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Supreme Court upholds Constitutional validity of definition of NPAs in SARFAESI Act

Murali Krishnan

The Supreme Court today upheld the Constitutional validity of Section 2(1)(o) of the Securitisation and Reconstruction of Financial Assets and Enforcement of Security Interest Act, 2002 (SARFAESI Act) which defines “Non-performing Assets”.

The judgment was delivered by a Division Bench of Justice Jasti Chelameswar and Justice SA Bobde in a batch of petitions filed by various companies. The companies had challenged the Constitutionality of Section 2 (1) (o) of the SARFAESI Act on that ground that it was violative of Article 14 of the Constitution.

The judgment puts to rest the confusion that prevailed as a result of conflicting interpretations by different High Courts. The Madras and Delhi High Courts had upheld the legality of the impugned provisions while the Gujarat High Court had partly allowed the challenge.

As per the definition of NPAs under Section 2 (1)(o) of the SARFAESI Act, the power to categorise an asset as an NPA is vested with different authorities. In case of a bank or financial institution which is administered or regulated by any statutory body, the power vests with that statutory body while with respect to any other banks or financial institution, such power is with the Reserve Bank of India (RBI). This differential treatment, the petitioners had contended, was violative of Right to Equality under Article 14 of the Constitution.

The Court, however, held that,

“To make any attempt to define the expression ‘non-performing asset’ valid for the millions of cases of loan transactions of various categories of loans and advances, lent or made by different categories of CREDITORS for all time to come would not only be an impracticable task but could also simply paralyse the entire banking system thereby producing results which are counter productive to the object and the purpose sought to be achieved by the Act. Realising the same, the Parliament left it to the Reserve Bank of India and other REGULATORS to prescribe guidelines from time to time in this regard.”

The Court, further, held that laying down of norms regarding classification of an account as NPA is not essentially a legislative function as it requires expertise in public finance and banking and may require periodic revision and a constant monitoring of financial system.

“We are of the firm opinion that it is not necessary that legislature should define every expression it employs in a statute. If such a process is insisted upon, legislative activity and consequentially governance comes to a standstill. …. Therefore, in our opinion, the function of prescribing the norms for classifying a borrower’s account as a NPA is not an essential legislative function. The laying down of such norms requires a constant and close monitoring of the financial system demanding considerable amount of expertise in the areas of public finance, banking etc., and the norms may require a periodic revision. All that activity involves too much of detail and promptitude of action.”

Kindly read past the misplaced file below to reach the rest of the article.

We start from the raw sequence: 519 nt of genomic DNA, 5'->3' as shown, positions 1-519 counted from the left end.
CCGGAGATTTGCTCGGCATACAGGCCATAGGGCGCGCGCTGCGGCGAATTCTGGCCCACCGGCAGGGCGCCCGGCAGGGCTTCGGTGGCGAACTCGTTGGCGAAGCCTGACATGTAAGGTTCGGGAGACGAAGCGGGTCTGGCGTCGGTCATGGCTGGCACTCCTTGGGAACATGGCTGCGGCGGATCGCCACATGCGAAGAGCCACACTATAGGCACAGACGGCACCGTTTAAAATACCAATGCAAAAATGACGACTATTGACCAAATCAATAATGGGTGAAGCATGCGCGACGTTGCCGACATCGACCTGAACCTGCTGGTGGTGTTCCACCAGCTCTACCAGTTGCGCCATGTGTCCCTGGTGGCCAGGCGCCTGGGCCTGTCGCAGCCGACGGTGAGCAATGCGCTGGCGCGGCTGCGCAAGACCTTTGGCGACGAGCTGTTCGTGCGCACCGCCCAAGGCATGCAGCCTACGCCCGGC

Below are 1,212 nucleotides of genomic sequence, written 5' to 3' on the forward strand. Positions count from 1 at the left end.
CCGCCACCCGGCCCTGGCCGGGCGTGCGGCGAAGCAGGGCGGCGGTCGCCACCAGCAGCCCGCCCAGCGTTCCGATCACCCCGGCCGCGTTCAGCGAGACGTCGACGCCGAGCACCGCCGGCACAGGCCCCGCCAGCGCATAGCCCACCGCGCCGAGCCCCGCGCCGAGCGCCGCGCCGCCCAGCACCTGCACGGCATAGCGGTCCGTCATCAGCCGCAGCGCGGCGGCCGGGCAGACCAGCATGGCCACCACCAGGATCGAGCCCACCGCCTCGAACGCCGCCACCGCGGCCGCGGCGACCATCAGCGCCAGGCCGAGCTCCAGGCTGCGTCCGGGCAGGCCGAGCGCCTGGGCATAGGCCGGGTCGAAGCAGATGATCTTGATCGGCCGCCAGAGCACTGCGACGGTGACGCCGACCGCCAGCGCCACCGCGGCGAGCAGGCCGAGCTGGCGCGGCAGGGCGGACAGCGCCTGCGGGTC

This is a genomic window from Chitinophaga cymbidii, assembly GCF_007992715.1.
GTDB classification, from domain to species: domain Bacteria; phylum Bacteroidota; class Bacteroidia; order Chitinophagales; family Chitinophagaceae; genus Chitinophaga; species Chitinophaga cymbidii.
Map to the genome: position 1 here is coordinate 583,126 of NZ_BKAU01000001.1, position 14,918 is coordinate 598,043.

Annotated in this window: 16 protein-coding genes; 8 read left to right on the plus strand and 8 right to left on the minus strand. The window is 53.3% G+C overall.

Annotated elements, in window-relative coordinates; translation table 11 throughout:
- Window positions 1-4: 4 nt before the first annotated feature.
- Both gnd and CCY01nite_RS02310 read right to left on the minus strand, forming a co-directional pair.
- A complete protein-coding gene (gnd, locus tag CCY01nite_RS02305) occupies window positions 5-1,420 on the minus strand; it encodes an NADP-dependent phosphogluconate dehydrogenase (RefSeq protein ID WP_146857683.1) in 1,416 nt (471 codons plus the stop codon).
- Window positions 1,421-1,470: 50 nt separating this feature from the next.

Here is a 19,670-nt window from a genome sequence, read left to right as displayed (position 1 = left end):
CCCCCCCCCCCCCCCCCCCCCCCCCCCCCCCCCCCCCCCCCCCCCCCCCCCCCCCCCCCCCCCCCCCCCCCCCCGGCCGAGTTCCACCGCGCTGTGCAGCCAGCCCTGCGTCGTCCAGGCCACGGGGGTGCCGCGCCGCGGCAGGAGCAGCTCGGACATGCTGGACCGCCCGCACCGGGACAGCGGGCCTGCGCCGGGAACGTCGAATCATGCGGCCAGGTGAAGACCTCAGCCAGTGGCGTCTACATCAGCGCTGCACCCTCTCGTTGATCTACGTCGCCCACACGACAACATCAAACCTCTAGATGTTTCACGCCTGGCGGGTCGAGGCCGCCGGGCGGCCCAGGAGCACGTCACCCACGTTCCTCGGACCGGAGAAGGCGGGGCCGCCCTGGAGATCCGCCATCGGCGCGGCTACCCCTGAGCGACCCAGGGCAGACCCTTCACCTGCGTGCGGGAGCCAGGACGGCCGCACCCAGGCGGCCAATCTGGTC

The Court, therefore, held that leaving an expert body to define an expression like NPA will not amount to delegation of legislative powers.

“If the Parliament chose to define a particular expression by providing that the expression shall have the same meaning as is assigned to such an expression by a body which is an expert in the field covered by the statute and more familiar with the subject matter of the legislation, in our opinion, the same does not amount to any delegation of the legislative powers. Parliament is only stipulating that the expression “NPA” must be understood by all the CREDITORS in the same sense in which such expression is understood by the expert body i.e., the RBI or other REGULATORS which are in turn subject to the supervision of the RBI. Therefore, the submission that the amendment of the definition of the expression ‘non-performing asset’ under Section 2(1) (o) is bad on account of excessive delegation of essential legislative function, in our view, is untenable and is required to be rejected.”

Regarding the submission that different regulators prescribing different norms for identification of NPA is violative of Article 14, the Court held the following:

“Coming to the submission that by authorizing different REGULATORS to prescribe different norms for the identification of a NPA with reference to different CREDITORS amount to unreasonable classification is also required to be rejected for the reason that all the CREDITORS do not form a uniform/homogenous class….Therefore, to say that enabling them to follow different norms would be violative of Article 14, in our view, would be wholly untenable.”

Senior lawyers, including Soli Sorabjee, Amit Sibal, V Giri, Vivek Tankha and Siddharth Luthra appeared for different parties. Additional Solicitor General Tushar Mehta and Senior advocate BB Sawhney represented the Central government.

Read the full judgment below.

Keshavlal-Khemchand-and-Sons-Private-Ltd.-v.-Union-of-India.pdf
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